Restoration | Montana Audubon




History of Restoration at the Center

Come and experience a uniquely condensed Eastern MT landscape. During the course of this landscape’s rehabilitation, the goal was to create and support a landscape that would serve as a localized representation of ecosystems found in Eastern Montana for placed-based education, conservation, environmental research, and citizen science efforts.  Through diligent nurturing and countless hours of volunteer effort, our landscape offers visitors a chance to view the amazing diversity of Eastern Montana. Don’t have time to travel all over the eastern half of Montana? Take a stroll through our property just outside the city limits instead!


A quick walk around our site shows you:

Juniper/Sagebrush (Pryor’s),
Aspen/Spruce (Montaine ecosystems),
Ponderosa Pine forests (local forests),
Intermediate Tall grass prairie (eastern plains),
Northern Oak Savanna ( Eastern MT into the Dakotas),
riparian ecosystems, and various native plant and pollinator gardens.  

Our location within the floodplain of the Yellowstone River has provided us with the challenge of helping to maintain these ecosystem examples. Especially since most of them typically wouldn’t occur naturally in this area.  Thankfully this challenge is met with the dedication of staff, program participants, and volunteers who invest time and effort into the management of these areas.  We are constantly planting, growing, harvesting and transplanting new plants to continue the work started back in 1998.  

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When YRPA purchased the original 24 acres from the gravel mine company, the first goal was to begin shaping the land. The topography was totally changed from its original cottonwood forest habitat, with a large central pit remaining flooded with groundwater year round.  All that remained of the original vegetation was hardy grasses, weeds and shrubs that thrived in the newly disturbed area.  To build what YRPA had in their mind, lots of earth needed to be moved.  With loaders and skid steers, old mine spoils were used to create three separate water bodies (now know as Wills Marsh, Deep Mill and Shallow Mill) and two high points (Pryor Hill and Moosewood Hill). Extra dirt was spread over the remainder of the land to cover the inhospitable river rocks and create the growth medium needed for the next step.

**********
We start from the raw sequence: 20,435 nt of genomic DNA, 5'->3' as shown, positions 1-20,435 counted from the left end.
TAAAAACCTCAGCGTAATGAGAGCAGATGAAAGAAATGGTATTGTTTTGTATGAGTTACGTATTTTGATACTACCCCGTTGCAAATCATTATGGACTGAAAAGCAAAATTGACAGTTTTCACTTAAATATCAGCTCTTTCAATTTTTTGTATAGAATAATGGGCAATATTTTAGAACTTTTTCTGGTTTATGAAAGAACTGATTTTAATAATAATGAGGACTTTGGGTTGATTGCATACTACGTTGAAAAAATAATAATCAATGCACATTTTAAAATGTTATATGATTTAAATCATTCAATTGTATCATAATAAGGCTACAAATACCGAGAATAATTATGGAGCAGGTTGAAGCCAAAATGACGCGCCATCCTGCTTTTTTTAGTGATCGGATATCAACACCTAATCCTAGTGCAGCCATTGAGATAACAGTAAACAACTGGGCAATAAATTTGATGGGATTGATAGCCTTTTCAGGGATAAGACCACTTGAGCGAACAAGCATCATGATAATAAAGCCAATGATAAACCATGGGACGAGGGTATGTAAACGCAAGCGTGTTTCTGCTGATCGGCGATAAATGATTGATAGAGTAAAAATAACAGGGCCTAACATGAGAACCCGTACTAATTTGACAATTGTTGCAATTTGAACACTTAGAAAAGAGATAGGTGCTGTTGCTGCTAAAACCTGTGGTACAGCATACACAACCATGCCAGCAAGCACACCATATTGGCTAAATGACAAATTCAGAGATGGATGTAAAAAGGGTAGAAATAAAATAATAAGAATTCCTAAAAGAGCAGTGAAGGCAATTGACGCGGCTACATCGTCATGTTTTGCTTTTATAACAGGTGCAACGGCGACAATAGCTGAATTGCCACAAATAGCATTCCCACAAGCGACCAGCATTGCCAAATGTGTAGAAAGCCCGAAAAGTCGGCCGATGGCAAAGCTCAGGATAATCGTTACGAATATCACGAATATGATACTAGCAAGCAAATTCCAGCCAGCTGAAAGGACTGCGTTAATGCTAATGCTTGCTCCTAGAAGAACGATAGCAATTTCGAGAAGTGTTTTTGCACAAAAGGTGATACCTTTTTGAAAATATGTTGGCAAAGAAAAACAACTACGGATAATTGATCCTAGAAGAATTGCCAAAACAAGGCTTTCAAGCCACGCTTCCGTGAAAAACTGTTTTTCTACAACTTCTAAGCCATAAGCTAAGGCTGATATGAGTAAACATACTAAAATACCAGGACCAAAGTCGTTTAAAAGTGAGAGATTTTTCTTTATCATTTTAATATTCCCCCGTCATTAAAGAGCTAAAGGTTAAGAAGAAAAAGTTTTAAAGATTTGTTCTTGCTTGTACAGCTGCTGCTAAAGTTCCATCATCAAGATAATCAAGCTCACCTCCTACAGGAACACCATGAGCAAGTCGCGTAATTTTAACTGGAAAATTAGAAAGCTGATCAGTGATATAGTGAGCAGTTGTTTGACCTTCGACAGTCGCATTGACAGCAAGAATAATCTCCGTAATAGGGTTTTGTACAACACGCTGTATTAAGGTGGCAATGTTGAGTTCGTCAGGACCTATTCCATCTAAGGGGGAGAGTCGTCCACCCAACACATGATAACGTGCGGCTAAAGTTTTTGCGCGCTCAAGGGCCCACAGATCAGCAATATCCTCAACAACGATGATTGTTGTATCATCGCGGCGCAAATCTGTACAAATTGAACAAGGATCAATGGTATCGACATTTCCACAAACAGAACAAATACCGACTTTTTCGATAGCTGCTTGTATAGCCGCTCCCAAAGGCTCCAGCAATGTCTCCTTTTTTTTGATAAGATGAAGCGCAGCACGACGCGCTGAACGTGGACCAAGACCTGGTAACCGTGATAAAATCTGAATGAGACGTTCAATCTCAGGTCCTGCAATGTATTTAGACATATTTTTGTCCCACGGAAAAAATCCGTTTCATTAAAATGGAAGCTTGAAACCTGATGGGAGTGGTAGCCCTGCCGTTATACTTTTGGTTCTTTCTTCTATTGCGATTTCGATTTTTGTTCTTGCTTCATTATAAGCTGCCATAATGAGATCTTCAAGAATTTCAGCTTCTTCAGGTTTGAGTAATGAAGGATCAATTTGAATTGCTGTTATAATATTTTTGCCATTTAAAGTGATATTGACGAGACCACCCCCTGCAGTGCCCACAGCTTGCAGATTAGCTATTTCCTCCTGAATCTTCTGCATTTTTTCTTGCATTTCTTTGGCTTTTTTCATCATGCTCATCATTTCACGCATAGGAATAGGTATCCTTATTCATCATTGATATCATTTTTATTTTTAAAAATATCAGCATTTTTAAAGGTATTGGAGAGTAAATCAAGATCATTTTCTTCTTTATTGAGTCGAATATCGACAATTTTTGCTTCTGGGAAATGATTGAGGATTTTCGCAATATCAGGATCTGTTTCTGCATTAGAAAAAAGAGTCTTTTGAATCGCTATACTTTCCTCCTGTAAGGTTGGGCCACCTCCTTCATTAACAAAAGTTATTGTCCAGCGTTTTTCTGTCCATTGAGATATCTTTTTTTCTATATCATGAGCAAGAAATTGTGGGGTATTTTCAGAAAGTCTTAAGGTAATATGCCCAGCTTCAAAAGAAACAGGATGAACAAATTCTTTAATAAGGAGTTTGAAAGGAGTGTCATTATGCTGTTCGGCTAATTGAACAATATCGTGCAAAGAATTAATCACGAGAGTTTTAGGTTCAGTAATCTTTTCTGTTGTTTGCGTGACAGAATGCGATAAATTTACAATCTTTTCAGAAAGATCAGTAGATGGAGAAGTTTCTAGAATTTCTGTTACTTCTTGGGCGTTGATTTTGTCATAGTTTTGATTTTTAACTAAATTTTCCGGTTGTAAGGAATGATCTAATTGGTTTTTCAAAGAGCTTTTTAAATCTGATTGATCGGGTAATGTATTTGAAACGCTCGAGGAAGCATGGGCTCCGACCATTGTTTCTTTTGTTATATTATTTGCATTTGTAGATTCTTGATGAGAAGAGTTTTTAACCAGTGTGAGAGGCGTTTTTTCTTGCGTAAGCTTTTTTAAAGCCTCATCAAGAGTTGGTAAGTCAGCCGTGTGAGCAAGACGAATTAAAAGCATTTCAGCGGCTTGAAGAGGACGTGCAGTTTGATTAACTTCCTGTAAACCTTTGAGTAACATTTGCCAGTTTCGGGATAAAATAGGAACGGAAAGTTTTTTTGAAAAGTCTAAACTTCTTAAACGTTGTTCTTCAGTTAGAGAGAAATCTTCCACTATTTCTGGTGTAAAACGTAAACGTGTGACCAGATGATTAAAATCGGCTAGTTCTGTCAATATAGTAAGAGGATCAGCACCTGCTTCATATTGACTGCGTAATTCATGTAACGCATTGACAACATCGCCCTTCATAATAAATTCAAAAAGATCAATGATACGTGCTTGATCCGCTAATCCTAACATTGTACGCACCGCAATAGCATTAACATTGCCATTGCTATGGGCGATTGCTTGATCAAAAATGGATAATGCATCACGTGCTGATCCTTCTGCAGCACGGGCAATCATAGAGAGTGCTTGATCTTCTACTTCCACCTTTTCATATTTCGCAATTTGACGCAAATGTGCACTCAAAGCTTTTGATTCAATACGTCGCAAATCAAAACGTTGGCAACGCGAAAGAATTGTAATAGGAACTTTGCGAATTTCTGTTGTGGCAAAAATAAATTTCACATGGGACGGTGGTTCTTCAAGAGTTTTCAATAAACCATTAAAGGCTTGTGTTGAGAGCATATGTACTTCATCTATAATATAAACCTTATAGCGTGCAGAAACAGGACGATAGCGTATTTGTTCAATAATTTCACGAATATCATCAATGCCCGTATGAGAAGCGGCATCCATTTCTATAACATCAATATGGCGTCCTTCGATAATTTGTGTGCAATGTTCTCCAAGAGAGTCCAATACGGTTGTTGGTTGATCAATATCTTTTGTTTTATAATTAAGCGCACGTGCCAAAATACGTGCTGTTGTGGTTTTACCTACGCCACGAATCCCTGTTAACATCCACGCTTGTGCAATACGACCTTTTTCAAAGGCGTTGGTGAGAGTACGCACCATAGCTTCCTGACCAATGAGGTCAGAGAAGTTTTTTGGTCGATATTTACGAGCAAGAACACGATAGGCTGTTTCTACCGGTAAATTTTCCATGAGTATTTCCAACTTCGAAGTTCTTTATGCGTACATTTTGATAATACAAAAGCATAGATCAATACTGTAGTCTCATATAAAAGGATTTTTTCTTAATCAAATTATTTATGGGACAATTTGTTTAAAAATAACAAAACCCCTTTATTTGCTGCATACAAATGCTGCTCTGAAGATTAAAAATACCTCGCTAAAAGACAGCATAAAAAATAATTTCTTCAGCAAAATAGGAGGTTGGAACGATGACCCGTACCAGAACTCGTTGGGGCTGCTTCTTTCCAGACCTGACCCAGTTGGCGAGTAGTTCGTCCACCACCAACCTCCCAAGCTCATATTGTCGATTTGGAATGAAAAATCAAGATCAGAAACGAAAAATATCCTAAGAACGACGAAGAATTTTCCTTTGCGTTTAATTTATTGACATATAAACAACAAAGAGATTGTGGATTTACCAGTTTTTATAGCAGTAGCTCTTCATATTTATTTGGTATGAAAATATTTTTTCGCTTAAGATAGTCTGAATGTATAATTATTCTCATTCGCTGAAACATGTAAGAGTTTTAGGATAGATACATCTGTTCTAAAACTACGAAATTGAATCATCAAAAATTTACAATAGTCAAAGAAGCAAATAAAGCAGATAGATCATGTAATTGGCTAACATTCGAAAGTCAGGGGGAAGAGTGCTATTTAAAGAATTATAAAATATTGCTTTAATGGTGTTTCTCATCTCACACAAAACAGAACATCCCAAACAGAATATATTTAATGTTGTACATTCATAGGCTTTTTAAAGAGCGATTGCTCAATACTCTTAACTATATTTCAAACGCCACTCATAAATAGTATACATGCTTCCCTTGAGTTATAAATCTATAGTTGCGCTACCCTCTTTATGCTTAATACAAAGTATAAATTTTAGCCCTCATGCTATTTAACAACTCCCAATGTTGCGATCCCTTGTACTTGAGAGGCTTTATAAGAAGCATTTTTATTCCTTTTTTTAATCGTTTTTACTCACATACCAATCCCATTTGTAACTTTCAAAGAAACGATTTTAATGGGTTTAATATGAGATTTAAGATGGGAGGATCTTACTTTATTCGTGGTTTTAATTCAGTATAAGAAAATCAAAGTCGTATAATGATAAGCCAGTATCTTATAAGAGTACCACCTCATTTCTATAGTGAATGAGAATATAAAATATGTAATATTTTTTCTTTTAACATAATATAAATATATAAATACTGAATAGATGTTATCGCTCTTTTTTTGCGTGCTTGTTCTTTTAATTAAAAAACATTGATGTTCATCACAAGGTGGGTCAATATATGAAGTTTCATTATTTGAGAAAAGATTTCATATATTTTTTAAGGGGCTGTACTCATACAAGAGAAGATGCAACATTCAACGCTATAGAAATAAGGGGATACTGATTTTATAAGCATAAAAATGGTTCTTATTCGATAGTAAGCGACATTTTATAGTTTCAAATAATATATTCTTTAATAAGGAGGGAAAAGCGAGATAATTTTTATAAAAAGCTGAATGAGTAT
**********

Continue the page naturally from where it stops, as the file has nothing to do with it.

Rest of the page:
For 20 + years, volunteers from YRPA, local colleges and schools, scout groups, and any and all community volunteers spent innumerable hours growing and planting trees, shrubs and grasses. The minds behind YRPA had estimated that many of their plantings wouldn’t survive, but mother nature seemed to be on their side, and an impermeable wall of nature was created. Large mature groves of junipers and cottonwoods now stand guard to block the howling wind that so often moves along the river. The mature overstory helped to protect not only the students, but also the developing understory. Sumacs, gooseberries and chokecherries soon arose and now provide fruits for people and animals alike!


After a decade of development and nature education, YRPA began putting together plans for a building that would serve as a more permanent home for nature education development. The building was designed to accommodate the fact that environmental science is a dirty business, and so the Norm Schoenthal Field Lab was born! Drains in the floor, wide doors, and learning space galore, the field lab became the hub of the burgeoning nature education movement in Billings. This was not the end of YRPA’s work here on site. An osprey platform was erected, bluebird houses were installed, fish were stocked in the ponds, and still the plantings continued! A partnership with the city of Billings and YRPA allowed for the shared management of the land directly adjacent to the original 24acres, expanding the influence of land conservation to 54 acres. A wonderful mixed grass prairie was created, and is now home to historical grass species that were once plentiful across the plains, and a true gem of an oak landscape was established. Bur Oaks are native to the farthest corners of South Eastern Montana, but provide us a wonderful opportunity to study another ecosystem.


The love and labor of the past 20 + years has created the amazing landscape that we know and love today.  We are forever grateful for those that came before us, who planted trees in whose shade they would never rest in.

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